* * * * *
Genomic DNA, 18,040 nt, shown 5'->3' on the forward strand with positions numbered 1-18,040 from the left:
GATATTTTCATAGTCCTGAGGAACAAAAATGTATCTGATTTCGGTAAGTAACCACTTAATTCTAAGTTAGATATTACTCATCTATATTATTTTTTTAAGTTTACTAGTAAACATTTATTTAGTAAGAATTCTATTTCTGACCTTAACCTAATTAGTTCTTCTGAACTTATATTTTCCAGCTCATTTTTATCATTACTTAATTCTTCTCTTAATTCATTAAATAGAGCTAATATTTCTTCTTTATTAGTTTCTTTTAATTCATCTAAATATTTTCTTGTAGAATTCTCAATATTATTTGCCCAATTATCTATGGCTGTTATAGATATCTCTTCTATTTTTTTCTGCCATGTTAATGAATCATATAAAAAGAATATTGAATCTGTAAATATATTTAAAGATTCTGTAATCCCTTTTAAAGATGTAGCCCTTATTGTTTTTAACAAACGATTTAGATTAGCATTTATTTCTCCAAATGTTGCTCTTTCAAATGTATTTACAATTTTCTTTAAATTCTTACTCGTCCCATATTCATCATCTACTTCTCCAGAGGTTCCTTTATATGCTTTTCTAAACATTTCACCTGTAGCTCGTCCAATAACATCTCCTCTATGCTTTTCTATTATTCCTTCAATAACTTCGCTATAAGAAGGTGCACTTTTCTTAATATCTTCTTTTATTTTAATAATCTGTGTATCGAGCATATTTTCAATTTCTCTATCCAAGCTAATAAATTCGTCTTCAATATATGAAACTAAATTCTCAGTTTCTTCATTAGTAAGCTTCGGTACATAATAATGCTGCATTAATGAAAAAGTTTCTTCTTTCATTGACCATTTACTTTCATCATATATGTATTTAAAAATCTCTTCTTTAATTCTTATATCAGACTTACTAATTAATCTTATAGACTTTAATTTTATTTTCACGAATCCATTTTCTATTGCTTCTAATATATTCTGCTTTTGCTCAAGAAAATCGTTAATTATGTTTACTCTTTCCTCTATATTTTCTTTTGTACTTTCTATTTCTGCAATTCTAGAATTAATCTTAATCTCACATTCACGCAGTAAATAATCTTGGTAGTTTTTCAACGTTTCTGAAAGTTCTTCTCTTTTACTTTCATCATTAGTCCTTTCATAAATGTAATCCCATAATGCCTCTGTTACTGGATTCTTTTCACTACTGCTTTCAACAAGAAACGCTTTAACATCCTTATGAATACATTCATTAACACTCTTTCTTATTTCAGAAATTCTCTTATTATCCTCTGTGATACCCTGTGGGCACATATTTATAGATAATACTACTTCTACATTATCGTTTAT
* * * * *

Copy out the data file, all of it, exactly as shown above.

Genomic DNA, 18,040 nt, shown 5'->3' on the forward strand with positions numbered 1-18,040 from the left:
GATATTTTCATAGTCCTGAGGAACAAAAATGTATCTGATTTCGGTAAGTAACCACTTAATTCTAAGTTAGATATTACTCATCTATATTATTTTTTTAAGTTTACTAGTAAACATTTATTTAGTAAGAATTCTATTTCTGACCTTAACCTAATTAGTTCTTCTGAACTTATATTTTCCAGCTCATTTTTATCATTACTTAATTCTTCTCTTAATTCATTAAATAGAGCTAATATTTCTTCTTTATTAGTTTCTTTTAATTCATCTAAATATTTTCTTGTAGAATTCTCAATATTATTTGCCCAATTATCTATGGCTGTTATAGATATCTCTTCTATTTTTTTCTGCCATGTTAATGAATCATATAAAAAGAATATTGAATCTGTAAATATATTTAAAGATTCTGTAATCCCTTTTAAAGATGTAGCCCTTATTGTTTTTAACAAACGATTTAGATTAGCATTTATTTCTCCAAATGTTGCTCTTTCAAATGTATTTACAATTTTCTTTAAATTCTTACTCGTCCCATATTCATCATCTACTTCTCCAGAGGTTCCTTTATATGCTTTTCTAAACATTTCACCTGTAGCTCGTCCAATAACATCTCCTCTATGCTTTTCTATTATTCCTTCAATAACTTCGCTATAAGAAGGTGCACTTTTCTTAATATCTTCTTTTATTTTAATAATCTGTGTATCGAGCATATTTTCAATTTCTCTATCCAAGCTAATAAATTCGTCTTCAATATATGAAACTAAATTCTCAGTTTCTTCATTAGTAAGCTTCGGTACATAATAATGCTGCATTAATGAAAAAGTTTCTTCTTTCATTGACCATTTACTTTCATCATATATGTATTTAAAAATCTCTTCTTTAATTCTTATATCAGACTTACTAATTAATCTTATAGACTTTAATTTTATTTTCACGAATCCATTTTCTATTGCTTCTAATATATTCTGCTTTTGCTCAAGAAAATCGTTAATTATGTTTACTCTTTCCTCTATATTTTCTTTTGTACTTTCTATTTCTGCAATTCTAGAATTAATCTTAATCTCACATTCACGCAGTAAATAATCTTGGTAGTTTTTCAACGTTTCTGAAAGTTCTTCTCTTTTACTTTCATCATTAGTCCTTTCATAAATGTAATCCCATAATGCCTCTGTTACTGGATTCTTTTCACTACTGCTTTCAACAAGAAACGCTTTAACATCCTTATGAATACATTCATTAACACTCTTTCTTATTTCAGAAATTCTCTTATTATCCTCTGTGATACCCTGTGGGCACATATTTATAGATAATACTACTTCTACATTATCGTTTAT